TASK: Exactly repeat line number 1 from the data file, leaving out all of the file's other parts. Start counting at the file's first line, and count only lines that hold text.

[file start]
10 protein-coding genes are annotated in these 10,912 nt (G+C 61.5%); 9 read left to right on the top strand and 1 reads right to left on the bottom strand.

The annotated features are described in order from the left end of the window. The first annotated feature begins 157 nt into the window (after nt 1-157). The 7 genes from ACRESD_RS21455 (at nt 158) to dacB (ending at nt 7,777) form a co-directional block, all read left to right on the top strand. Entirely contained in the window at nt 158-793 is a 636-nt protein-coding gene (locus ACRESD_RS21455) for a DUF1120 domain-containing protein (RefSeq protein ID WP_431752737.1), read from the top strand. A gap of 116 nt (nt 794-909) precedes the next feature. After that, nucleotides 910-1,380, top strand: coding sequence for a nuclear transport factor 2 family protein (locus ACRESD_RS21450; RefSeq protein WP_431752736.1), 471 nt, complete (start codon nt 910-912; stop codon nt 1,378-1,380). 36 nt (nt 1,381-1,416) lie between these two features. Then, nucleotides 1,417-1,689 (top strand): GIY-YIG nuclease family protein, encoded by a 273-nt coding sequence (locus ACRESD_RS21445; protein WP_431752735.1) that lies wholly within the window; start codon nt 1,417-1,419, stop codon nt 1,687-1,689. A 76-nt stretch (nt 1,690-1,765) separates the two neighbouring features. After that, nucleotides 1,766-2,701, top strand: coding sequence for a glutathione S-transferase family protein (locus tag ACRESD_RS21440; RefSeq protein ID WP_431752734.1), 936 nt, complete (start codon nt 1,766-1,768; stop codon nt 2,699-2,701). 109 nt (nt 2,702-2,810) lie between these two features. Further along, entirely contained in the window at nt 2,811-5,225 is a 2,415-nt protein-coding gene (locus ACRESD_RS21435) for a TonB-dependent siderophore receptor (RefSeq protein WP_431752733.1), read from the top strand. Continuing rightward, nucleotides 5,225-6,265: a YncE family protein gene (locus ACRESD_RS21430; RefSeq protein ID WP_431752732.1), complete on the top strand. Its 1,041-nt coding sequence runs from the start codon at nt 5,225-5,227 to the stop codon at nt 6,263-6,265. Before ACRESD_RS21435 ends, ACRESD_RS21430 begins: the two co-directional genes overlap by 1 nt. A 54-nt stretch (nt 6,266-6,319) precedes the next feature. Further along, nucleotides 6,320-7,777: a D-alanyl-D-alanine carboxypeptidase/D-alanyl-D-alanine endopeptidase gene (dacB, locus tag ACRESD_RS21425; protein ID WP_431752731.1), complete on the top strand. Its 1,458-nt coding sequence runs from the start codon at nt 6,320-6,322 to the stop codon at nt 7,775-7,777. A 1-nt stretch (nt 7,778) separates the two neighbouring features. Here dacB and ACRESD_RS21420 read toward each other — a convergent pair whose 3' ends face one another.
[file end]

10 protein-coding genes are annotated in these 10,912 nt (G+C 61.5%); 9 read left to right on the top strand and 1 reads right to left on the bottom strand.